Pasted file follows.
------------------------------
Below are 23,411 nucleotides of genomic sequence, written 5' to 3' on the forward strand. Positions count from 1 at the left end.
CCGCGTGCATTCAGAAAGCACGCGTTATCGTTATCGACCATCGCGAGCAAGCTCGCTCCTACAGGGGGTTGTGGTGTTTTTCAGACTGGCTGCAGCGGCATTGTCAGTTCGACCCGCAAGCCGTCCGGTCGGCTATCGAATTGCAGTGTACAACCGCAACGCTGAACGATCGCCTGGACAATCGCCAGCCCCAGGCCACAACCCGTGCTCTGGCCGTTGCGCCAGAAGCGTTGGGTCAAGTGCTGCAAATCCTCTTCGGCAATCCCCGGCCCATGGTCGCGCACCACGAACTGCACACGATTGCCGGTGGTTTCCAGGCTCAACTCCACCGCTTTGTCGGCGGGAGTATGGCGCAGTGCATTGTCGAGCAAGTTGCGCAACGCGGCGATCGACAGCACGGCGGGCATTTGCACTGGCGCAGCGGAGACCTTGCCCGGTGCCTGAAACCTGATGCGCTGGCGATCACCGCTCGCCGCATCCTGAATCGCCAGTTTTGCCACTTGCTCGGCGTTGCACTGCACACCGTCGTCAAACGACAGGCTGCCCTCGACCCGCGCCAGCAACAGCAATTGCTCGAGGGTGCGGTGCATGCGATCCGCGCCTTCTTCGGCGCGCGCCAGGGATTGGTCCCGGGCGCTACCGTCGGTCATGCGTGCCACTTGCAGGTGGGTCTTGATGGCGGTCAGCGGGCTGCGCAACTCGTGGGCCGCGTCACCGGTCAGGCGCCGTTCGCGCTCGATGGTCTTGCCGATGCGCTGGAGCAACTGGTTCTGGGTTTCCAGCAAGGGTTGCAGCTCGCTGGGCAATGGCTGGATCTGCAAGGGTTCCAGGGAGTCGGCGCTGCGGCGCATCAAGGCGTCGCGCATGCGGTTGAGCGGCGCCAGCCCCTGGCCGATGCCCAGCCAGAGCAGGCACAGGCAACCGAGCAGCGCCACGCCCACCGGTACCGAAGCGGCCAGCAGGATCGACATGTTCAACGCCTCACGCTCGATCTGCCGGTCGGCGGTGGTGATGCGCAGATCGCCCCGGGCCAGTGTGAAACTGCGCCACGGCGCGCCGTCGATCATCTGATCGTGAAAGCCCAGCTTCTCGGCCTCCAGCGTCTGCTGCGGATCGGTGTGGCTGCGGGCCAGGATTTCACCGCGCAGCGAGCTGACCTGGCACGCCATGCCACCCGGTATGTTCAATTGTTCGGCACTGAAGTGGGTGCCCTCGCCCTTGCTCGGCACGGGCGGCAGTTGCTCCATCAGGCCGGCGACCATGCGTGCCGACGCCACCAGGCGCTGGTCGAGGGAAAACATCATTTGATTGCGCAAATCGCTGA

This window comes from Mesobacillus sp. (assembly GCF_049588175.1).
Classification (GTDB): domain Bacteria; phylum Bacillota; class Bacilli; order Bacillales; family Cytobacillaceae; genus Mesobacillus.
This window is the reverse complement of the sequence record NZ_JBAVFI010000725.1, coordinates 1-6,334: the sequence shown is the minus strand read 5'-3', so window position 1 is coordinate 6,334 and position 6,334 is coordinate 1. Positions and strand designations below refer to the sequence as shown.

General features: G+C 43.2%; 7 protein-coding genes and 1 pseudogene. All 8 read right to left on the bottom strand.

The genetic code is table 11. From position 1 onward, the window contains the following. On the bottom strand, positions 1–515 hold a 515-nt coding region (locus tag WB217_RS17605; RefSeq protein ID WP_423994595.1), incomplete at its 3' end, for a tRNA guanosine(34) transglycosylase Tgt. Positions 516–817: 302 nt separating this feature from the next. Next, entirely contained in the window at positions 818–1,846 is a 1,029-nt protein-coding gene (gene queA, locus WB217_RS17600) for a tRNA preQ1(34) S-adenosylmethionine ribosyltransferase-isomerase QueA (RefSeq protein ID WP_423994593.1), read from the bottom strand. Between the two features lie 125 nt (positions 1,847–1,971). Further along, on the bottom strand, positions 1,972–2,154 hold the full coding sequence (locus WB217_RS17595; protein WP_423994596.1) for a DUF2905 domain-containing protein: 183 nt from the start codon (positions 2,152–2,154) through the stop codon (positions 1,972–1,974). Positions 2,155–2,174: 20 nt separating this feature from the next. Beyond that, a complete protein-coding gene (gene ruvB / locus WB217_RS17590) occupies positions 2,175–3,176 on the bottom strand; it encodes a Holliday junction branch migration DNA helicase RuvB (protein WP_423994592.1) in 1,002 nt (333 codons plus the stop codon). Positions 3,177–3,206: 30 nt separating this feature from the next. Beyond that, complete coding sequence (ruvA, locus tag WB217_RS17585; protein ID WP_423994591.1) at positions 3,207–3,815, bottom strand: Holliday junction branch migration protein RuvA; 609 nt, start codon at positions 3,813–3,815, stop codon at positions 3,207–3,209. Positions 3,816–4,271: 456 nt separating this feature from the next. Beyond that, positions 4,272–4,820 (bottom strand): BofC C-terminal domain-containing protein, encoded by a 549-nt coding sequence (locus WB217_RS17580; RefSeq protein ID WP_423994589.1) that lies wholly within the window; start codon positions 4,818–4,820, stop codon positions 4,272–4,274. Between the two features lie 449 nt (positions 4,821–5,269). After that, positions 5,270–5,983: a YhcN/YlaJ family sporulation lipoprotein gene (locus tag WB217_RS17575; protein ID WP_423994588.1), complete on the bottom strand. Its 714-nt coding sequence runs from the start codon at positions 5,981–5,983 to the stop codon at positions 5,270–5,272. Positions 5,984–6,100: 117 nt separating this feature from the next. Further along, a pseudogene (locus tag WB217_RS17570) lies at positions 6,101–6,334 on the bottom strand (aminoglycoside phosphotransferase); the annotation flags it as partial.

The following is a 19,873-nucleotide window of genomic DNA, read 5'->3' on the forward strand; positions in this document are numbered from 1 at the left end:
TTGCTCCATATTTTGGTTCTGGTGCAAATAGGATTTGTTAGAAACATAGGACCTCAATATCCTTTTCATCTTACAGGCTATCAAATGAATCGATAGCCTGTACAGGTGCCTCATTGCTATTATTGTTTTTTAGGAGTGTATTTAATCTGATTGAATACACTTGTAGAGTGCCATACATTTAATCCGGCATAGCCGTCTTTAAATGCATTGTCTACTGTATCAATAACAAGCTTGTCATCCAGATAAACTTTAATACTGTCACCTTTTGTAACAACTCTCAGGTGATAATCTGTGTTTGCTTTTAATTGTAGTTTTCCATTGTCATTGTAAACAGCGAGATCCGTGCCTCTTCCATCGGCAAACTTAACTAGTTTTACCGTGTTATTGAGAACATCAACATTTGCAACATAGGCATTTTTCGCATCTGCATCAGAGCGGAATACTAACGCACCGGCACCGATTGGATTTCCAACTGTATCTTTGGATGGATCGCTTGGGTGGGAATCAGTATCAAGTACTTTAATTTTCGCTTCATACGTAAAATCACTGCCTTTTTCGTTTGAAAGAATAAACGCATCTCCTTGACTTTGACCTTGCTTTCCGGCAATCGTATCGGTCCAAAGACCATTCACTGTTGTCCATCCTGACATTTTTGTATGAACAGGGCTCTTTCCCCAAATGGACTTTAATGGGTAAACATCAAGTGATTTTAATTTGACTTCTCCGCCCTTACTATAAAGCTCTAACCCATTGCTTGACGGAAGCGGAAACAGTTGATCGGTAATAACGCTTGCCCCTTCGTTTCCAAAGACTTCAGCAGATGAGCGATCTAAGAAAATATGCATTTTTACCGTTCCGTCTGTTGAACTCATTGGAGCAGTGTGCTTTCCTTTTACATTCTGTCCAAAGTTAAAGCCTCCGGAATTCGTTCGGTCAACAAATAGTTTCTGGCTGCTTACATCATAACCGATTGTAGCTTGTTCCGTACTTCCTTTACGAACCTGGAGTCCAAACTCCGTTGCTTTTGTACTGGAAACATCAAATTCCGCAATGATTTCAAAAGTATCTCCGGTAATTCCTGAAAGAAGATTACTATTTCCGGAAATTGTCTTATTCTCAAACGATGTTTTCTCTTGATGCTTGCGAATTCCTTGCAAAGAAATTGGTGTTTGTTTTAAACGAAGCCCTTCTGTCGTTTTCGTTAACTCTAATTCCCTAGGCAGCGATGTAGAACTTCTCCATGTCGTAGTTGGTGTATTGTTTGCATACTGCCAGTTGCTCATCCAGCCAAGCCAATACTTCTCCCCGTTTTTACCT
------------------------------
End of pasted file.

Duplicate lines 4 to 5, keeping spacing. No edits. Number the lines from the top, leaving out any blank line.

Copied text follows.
Classification (GTDB): domain Bacteria; phylum Bacillota; class Bacilli; order Bacillales; family Cytobacillaceae; genus Mesobacillus.
This window is the reverse complement of the sequence record NZ_JBAVFI010000725.1, coordinates 1-6,334: the sequence shown is the minus strand read 5'-3', so window position 1 is coordinate 6,334 and position 6,334 is coordinate 1. Positions and strand designations below refer to the sequence as shown.